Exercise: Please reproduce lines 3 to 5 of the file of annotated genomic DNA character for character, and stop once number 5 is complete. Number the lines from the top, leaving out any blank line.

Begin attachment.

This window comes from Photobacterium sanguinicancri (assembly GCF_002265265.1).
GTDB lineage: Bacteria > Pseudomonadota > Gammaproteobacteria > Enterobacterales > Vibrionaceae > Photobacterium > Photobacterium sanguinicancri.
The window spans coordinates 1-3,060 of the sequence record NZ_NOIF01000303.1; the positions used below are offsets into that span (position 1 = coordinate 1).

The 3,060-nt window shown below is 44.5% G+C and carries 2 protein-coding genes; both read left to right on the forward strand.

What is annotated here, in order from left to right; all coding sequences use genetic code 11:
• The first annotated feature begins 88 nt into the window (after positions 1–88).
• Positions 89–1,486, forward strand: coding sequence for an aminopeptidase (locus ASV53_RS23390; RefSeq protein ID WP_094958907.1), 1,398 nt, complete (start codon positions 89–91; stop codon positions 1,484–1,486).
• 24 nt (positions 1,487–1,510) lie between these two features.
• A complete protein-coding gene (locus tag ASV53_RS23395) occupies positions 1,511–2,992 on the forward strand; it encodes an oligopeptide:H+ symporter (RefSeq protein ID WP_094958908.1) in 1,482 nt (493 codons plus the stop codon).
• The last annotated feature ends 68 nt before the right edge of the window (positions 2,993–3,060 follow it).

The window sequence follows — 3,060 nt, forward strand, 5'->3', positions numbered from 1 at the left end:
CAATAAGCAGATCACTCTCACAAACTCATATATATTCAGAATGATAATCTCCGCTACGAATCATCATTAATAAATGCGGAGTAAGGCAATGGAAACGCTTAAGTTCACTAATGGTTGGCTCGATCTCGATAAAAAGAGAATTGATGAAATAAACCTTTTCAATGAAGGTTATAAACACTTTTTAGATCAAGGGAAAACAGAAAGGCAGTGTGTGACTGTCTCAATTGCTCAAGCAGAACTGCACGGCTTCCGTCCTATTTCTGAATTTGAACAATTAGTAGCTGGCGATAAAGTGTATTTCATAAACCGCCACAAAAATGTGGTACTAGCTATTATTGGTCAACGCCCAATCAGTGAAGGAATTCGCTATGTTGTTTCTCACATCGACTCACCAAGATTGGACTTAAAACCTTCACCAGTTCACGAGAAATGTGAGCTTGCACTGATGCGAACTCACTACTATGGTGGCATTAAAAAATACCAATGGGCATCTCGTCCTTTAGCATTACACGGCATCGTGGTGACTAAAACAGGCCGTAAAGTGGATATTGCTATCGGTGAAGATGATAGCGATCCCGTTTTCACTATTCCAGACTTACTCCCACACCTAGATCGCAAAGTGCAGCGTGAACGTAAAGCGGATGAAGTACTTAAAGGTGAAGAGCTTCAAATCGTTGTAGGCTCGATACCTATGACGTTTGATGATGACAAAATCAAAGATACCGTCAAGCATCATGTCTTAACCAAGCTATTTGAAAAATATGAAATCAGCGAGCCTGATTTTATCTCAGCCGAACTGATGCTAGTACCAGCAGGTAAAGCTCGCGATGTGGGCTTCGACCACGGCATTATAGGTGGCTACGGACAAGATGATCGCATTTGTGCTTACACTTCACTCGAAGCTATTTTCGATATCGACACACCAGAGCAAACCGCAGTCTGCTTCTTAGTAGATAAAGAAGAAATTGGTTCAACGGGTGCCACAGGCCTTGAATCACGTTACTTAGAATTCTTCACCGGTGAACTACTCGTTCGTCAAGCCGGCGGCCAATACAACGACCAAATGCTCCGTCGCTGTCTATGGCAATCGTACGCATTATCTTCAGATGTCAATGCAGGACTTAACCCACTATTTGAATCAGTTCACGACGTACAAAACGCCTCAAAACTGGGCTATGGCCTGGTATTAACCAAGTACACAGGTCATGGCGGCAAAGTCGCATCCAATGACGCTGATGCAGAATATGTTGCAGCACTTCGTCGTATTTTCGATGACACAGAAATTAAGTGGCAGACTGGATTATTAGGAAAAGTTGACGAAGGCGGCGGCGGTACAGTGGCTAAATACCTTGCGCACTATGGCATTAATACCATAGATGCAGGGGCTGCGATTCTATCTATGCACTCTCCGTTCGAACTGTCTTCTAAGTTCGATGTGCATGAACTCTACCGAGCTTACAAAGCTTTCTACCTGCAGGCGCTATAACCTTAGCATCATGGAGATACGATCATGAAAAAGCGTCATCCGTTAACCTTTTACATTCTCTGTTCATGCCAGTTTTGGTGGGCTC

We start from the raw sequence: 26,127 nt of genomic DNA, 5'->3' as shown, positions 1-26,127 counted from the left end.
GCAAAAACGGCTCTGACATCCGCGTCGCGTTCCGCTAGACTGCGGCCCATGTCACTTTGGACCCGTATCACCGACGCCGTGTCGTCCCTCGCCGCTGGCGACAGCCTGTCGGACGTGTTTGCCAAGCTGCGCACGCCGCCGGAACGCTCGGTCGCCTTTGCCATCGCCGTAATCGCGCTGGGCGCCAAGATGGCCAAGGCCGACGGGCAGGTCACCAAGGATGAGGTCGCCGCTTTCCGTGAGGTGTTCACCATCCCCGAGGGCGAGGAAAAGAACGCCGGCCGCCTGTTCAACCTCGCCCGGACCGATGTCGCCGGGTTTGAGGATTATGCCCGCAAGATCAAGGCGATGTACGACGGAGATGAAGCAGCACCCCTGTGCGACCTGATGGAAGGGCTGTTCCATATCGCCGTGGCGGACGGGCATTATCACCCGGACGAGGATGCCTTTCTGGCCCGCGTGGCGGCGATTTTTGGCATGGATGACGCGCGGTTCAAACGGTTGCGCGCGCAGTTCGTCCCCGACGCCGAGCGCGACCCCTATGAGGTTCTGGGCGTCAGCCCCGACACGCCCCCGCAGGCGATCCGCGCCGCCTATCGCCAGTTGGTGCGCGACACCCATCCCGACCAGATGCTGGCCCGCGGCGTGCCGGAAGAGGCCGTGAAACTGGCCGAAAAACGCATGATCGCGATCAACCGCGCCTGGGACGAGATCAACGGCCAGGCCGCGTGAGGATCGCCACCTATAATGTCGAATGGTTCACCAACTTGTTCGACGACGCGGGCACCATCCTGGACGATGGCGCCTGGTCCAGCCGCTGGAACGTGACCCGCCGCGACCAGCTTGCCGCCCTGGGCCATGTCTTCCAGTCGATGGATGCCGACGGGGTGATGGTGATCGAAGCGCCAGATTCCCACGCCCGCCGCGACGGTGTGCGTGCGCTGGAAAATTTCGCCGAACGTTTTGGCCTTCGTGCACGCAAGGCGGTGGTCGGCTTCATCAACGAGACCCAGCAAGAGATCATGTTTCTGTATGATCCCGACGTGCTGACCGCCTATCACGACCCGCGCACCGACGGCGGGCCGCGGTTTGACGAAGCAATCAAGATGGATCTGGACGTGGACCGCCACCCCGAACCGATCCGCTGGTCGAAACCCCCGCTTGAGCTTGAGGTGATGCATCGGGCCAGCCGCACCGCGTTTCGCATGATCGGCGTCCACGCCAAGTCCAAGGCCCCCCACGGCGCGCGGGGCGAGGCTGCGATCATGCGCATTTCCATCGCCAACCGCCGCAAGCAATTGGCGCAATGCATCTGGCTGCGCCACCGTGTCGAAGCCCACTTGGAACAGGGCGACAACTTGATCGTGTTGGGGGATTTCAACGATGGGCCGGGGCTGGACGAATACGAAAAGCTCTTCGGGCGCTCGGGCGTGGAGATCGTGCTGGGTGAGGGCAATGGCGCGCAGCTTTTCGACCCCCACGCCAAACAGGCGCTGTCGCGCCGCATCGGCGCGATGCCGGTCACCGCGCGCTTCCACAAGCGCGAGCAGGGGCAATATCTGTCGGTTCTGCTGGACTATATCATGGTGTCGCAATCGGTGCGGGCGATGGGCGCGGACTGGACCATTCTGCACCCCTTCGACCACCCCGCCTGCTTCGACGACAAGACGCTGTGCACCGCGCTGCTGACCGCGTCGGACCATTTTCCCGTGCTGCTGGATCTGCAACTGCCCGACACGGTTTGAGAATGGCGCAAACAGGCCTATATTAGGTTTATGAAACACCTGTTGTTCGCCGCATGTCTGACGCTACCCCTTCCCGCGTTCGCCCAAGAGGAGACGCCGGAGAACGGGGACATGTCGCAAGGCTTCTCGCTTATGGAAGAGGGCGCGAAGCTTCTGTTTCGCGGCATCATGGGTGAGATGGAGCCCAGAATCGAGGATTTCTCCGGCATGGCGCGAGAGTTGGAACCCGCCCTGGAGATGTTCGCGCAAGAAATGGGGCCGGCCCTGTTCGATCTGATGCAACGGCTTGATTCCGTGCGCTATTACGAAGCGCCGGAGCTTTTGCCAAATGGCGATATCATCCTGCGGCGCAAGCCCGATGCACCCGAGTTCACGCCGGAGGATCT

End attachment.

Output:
The window spans coordinates 1-3,060 of the sequence record NZ_NOIF01000303.1; the positions used below are offsets into that span (position 1 = coordinate 1).

The 3,060-nt window shown below is 44.5% G+C and carries 2 protein-coding genes; both read left to right on the forward strand.

What is annotated here, in order from left to right; all coding sequences use genetic code 11: